Museums

All over Latvia you can visit various museums that will help you understand better the culture of Latvia. These museums are small and cozy but typically showcase art and history in a modern, accessible manner. Visit Riga on the Night of the Museums in May to see many museums for free. Museums you can visit include the Museum of Decorative Arts, the Bourse Foreign Arts Museum, the Porcelain Museum, the Museum of the Occupation and many more. Read more
 

Eating traditions 

Latvia is a real paradise for gourmands – here you can enjoy a traditional meal as well as modern cuisine. Latvian food is popular in Latvia and, also, as Latvia is on the crossroads between East and West, and North and South, you can observe the influence of many different national cuisines and enjoy the result – borrowing the best from each. Meat, fish, potatoes and dairy products are the most popular components of main dish meals. Salads are more often composed of vegetables than of greens, and sour cream or mayonnaise is the preferred dressing.

Many people in Latvia grow their own food, thus, it can be said that ecological food is widely available. Every person living in the countryside grows food for himself and city dwellers can purchase the farm-grown food in so-called green markets.

Latvians are still very fond of their traditional brown rye bread. 100% sourdough rye bread is the traditional staple of Latvia, and it is central to Latvian culinary and cultural history.
    Grey Peas with Bacon perhaps is the most traditional Latvian hot dish. It can be served as a snack with beer, or as a main course.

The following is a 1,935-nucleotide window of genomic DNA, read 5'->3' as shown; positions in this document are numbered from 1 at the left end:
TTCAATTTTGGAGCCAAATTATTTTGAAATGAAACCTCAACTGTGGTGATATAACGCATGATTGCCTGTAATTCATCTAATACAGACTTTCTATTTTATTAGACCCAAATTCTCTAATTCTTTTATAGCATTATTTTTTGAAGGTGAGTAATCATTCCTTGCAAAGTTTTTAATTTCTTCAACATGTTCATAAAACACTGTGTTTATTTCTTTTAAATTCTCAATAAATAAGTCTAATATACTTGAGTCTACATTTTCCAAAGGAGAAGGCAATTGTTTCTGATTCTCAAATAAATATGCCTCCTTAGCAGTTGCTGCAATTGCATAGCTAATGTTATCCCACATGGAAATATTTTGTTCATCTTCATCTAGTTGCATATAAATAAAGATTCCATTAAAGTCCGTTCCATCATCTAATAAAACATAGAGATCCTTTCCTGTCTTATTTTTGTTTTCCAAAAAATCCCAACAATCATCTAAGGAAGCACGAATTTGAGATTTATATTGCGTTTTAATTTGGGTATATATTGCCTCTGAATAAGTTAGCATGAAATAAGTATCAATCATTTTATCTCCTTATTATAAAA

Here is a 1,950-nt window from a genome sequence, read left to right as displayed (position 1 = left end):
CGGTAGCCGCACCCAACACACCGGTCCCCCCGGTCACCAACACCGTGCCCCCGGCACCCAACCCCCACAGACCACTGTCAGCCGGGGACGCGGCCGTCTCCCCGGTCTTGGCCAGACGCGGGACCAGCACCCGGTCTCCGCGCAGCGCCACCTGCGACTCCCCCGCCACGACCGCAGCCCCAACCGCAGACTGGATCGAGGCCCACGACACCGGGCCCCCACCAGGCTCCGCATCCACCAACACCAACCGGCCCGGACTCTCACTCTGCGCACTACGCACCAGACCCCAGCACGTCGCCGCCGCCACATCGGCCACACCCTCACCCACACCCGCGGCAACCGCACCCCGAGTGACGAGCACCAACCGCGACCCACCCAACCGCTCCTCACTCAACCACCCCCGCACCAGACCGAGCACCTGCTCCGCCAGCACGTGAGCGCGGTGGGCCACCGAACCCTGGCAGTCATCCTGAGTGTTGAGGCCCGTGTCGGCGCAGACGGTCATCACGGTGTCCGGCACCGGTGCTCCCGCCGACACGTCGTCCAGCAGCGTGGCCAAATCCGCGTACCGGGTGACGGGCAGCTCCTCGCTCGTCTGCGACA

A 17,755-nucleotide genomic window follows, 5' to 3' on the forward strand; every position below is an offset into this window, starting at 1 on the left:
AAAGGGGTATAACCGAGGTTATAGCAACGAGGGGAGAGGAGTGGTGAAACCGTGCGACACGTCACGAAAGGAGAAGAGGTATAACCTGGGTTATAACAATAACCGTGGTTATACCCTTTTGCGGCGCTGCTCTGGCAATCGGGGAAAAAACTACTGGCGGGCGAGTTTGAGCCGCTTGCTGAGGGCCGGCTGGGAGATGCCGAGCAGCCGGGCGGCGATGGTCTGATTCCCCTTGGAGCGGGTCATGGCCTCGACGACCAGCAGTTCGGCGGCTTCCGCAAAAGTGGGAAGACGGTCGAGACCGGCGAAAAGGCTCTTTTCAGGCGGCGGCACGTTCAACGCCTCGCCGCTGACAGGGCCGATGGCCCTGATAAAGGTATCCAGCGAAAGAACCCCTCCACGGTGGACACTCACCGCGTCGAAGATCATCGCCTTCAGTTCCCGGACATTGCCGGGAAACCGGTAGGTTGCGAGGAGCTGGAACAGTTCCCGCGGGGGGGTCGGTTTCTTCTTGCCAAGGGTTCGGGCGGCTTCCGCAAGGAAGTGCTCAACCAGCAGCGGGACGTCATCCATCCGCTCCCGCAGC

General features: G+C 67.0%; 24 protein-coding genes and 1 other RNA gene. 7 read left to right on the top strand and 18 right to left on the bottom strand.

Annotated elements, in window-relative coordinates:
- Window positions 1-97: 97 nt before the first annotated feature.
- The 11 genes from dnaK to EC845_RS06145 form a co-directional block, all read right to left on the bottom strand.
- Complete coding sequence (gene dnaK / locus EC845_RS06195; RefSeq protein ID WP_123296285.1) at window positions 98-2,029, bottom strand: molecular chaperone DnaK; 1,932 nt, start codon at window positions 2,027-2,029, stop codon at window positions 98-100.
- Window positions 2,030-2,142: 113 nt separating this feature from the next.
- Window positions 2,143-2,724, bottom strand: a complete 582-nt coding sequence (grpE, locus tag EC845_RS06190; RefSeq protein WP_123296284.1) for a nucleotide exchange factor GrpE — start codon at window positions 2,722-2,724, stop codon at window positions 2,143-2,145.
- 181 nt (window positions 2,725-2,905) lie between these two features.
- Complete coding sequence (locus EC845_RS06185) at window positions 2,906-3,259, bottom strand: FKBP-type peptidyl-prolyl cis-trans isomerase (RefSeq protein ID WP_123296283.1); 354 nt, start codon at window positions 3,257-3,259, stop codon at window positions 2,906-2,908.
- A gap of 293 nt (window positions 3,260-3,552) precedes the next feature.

Beetroot Soup - a burgundy colour soup smells really nice when steaming in a bowl.  Especially in the cold time of the year, this soup is like an elixir of renewal. The soup usually is served with sour cream and a few pieces of black or white bread. Traditional Latvian Beetroot Soup is without meat or mushroom. However, today it’s often flavoured with these ingredients.
    Bread Soup is one of the famous desserts in Latvian traditional kitchen. The soup is made of brown tasty bread, flavoured with raisins and other dried fruits.
    Janis Cheese is the best-known cheese in Latvia. It’s the tradition to have Janis Cheese during Midsummer festival, but you are always welcome to have some or to make some any time you want.
    Slightly bitter scent reminding of summer even in mid-winter, golden brown colour and unmistakeable taste - Riga Black Balsam is Latvia's most characteristic alcoholic drink. This strong and sweetish drink opens up a wonderful world of sensuality. Black Balsam consists of 24 ingredients though its recipe is still kept secret. According to legend, Empress Catherine the Great of Russia was cured after drinking Riga Black Balsam. In 2010, Riga Black Balsam was declared the best brand in Latvia. Try the drink to better understand Latvia!
    Hemp-seed butter usually is made of sweet-cream butter and hemp seeds that are crushed and added to the butter. The colour of hemp seeds makes the butter creamy green and adds a special bitter-fresh and slightly hazy flavour.
    Pearl barley and potato porridge served with sauce of fried pork and onions. Pearl barley and sliced potatoes are boiled in water, milk is added when they are ready, giving the porridge mild taste.
    Debesmanna, a cranberry mousse made from cranberry juice, farina (cream of wheat), and sugar. From so few ingredients comes a delightfully airy dessert that is so easy to whip up and is satisfyingly tangy.